It speaks for culture, customary law, and the collective rights of indigenous peoples. Also for the authority of chiefs who, as a power bloc, seek to change the national constitution. Their objective is a nation-state that accords them sovereign autonomy over their realms, a nation-state that puts the dictates of indigeneity before the universal rights of citizens. According to Business Day, Contralesa had decided to move ethnicity into the global market place: it was creating a corporation to investin mining, forestry, industry and tourism, that archetypical site for the commodification of culture. Since then, Contralesa has become a truly cosmopolitan concern, a multi-million dollar business with interests carefully diversified across the planetary economy.
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Through a wide-ranging exploration of the changing relationship between culture and the market, they address a pressing question: Wherein lies the future of ethnicity? Their account begins in South Africa, with the incorporation of an ethno-business in venture capital by a group of traditional African chiefs. These phenomena range from the disturbing through the intriguing to the absurd.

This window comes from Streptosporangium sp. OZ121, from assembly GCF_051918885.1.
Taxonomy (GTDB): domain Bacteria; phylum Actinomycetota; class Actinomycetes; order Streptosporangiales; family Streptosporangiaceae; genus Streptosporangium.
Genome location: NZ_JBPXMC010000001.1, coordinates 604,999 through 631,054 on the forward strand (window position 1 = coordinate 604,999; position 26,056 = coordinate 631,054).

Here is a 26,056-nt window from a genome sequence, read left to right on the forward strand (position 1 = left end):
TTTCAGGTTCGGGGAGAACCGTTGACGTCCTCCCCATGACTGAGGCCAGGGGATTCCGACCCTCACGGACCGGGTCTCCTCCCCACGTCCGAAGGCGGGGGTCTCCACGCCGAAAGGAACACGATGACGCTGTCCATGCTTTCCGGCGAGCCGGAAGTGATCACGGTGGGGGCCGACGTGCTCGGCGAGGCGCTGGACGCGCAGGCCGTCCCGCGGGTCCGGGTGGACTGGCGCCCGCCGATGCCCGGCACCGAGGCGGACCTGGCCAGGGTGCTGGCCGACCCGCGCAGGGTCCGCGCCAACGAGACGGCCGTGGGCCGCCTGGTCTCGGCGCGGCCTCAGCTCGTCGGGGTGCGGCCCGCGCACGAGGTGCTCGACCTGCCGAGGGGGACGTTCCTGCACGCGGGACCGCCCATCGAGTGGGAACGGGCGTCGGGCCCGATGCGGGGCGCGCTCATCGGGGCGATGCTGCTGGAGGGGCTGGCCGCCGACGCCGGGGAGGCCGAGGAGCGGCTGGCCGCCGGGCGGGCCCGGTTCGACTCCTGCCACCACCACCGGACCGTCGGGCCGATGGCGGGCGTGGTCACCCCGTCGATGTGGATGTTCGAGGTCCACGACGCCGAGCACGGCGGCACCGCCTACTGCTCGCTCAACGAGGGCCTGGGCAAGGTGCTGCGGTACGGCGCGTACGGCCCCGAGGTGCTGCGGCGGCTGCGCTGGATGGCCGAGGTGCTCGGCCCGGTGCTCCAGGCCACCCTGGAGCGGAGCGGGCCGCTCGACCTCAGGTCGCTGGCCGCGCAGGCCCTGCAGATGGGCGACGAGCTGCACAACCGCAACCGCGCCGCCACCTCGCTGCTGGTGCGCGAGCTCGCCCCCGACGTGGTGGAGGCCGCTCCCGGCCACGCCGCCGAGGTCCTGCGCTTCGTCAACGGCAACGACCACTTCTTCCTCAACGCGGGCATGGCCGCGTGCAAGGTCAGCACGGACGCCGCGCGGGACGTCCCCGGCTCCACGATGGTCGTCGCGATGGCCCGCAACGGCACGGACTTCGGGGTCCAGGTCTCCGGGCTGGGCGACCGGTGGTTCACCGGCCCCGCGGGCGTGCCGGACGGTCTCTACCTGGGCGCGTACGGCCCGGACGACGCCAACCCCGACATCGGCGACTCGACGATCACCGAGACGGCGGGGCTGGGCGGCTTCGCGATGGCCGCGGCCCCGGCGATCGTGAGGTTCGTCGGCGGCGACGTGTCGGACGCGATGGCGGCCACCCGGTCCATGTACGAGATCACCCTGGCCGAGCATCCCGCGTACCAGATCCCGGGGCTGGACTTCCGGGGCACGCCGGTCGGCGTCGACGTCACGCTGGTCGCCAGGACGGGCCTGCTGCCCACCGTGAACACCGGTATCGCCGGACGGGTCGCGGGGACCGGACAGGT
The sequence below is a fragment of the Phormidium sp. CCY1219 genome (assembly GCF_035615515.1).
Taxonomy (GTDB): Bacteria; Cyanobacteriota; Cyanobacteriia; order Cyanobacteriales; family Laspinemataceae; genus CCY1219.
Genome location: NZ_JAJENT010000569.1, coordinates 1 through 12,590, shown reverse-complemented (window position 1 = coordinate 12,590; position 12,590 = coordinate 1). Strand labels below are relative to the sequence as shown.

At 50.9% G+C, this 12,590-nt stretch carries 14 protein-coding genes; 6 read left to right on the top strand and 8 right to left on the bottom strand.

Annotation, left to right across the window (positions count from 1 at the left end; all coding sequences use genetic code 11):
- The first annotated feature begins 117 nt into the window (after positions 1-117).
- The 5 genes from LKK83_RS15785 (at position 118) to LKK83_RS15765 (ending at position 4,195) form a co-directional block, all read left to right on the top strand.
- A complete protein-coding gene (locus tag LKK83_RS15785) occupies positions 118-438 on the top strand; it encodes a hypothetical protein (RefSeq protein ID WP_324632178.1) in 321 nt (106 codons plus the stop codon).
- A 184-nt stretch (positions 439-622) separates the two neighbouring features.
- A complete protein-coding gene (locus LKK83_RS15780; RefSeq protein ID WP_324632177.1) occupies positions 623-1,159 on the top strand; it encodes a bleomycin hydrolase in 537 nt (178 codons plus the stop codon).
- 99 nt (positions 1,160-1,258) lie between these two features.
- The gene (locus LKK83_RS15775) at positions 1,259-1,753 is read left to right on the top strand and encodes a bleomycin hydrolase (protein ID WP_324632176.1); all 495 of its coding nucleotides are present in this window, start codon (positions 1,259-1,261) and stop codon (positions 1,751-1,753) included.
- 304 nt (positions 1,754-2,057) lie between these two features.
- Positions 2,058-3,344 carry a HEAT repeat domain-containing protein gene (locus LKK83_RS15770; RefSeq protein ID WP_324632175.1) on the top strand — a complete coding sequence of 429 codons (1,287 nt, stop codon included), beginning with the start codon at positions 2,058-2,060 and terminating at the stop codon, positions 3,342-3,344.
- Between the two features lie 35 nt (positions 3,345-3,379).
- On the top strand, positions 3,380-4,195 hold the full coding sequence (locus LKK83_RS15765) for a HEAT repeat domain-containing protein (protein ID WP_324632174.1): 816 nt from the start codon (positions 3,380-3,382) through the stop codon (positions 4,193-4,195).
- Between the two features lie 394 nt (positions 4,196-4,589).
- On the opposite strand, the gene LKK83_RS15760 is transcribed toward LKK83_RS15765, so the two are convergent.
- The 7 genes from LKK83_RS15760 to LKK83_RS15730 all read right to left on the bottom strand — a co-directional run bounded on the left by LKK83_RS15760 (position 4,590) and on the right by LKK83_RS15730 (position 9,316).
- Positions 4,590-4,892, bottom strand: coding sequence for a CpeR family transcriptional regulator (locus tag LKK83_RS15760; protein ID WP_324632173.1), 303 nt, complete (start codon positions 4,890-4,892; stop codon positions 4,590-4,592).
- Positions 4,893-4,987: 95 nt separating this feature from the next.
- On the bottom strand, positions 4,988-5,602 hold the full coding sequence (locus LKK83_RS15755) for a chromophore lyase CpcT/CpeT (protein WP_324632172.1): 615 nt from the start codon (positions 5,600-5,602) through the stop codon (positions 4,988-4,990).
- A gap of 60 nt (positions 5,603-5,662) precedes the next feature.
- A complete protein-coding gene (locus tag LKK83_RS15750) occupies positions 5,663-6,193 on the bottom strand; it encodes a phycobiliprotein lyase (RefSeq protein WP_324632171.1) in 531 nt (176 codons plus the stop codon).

Through them, the Comaroffs trace the contradictory effects of neoliberalism as it transforms identities and social being across the globe. Ethnicity, Inc. Intellectually rigorous but leavened with wit, this is a powerful, highly original portrayal of a new world being born in a tectonic collision of culture, capitalism, and identity. Read more Collapse About the author John L. Comaroff is the Harold W. Jean Comaroff is the Bernard E. Both are honorary professors at the University of Cape Town.
Together they have coauthored or coedited numerous books, including Of Revelation and Revolution, volumes 1 and 2, Ethnography and the Historical Imagination, Millennial Capitalism and the Culture of Neoliberalism, and Law and Disorder in the Postcolony. Read more.